South Warwickshire Clinical Commissioning Group
MES helps health organisations gain meaningful insight from their patients, public and staff. In doing so, we help them make better decisions on service redesign.
South Warwickshire Clinical Commissioning Group (CCG) wished to gain a broader understanding of how primary care was being accessed by their population, what the preferences for future primary care models were and who should be delivering the care.
WHAT WE DID:
Working closely with the CCG, MES was commissioned to carry out on their behalf: project management and research design; interactive workshops with local residents and patients; a quantitative survey with the wider public and patient population of South Warwickshire; a focus group with the primary care workforce; a quantitative survey with primary care workforce; and, finally, reporting and analysis.
HOW WE DID IT:
Thorough research from the start of the project (including review of both local and national policy) influenced our tailored approach for the CCG. This contained several elements.
Between November and December 2016, we held a series of interactive face-to-face workshops.The aim was to establish current experiences of accessing primary care in South Warwickshire, gauge preferences for new primary care models and to provide direction for the patient and public survey. The format consisted of a series of questions about how patients currently accessed primary care, followed by breakout sessions to discuss various scenarios illustrating specific elements of new primary care models. Three workshops were held with over 40 people taking part.
By January 2017, we had conducted a survey of the primary care workforce. Here, the aim was to evaluate staff experiences, needs and opinions on the future of primary care delivery in South Warwickshire. A focus group with local GPs and practice managers was held to explore topics in more detail and provide direction for the survey. The online quantitative survey was distributed to all 35 practices. 82 staff participated, representing a response rate of 11%.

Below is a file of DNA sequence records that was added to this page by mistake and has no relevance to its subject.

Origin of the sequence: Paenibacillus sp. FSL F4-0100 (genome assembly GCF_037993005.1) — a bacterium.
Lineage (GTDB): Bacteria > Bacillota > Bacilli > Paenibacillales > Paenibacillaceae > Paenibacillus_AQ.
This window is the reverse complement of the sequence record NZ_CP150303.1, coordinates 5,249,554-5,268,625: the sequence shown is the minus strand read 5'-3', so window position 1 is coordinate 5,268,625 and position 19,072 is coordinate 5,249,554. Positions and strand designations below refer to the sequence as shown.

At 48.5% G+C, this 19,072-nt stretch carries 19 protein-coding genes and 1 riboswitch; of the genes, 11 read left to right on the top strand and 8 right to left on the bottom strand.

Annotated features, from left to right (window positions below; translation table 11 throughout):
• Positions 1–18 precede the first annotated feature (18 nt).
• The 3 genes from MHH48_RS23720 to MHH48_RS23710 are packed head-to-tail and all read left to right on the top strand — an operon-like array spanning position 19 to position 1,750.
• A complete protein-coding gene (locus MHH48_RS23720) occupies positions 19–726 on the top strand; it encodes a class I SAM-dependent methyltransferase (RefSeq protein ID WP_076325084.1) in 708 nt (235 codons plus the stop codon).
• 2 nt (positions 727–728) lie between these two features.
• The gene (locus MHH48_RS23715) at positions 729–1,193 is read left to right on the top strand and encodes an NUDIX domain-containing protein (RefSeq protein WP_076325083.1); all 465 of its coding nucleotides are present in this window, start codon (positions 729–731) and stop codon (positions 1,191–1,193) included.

Finally, between March and April 2017, we conducted a patient and public survey to test hypotheses from the workshops and to gauge preferences for new primary care models. Paper, online and Easy Read versions were made available to all patients registered with any of the 35 GP practices within the SWCCG catchment area. A multichannel approach was used to distribute and, in total, 2,548 surveys were completed within a five-week period.
The engagement produced two reports to inform the CCGs primary care strategy. They established patients’ current and preferred methods of interacting with and accessing primary care. They also identified differences or similarities in preferences among particular demographic groups.
Finally, the reports helped the CCG to evaluate alternative options of delivering care in the future from the perspective of both patients and the primary care workforce.
What our client thinks
Sue Phillips, Head of Transformation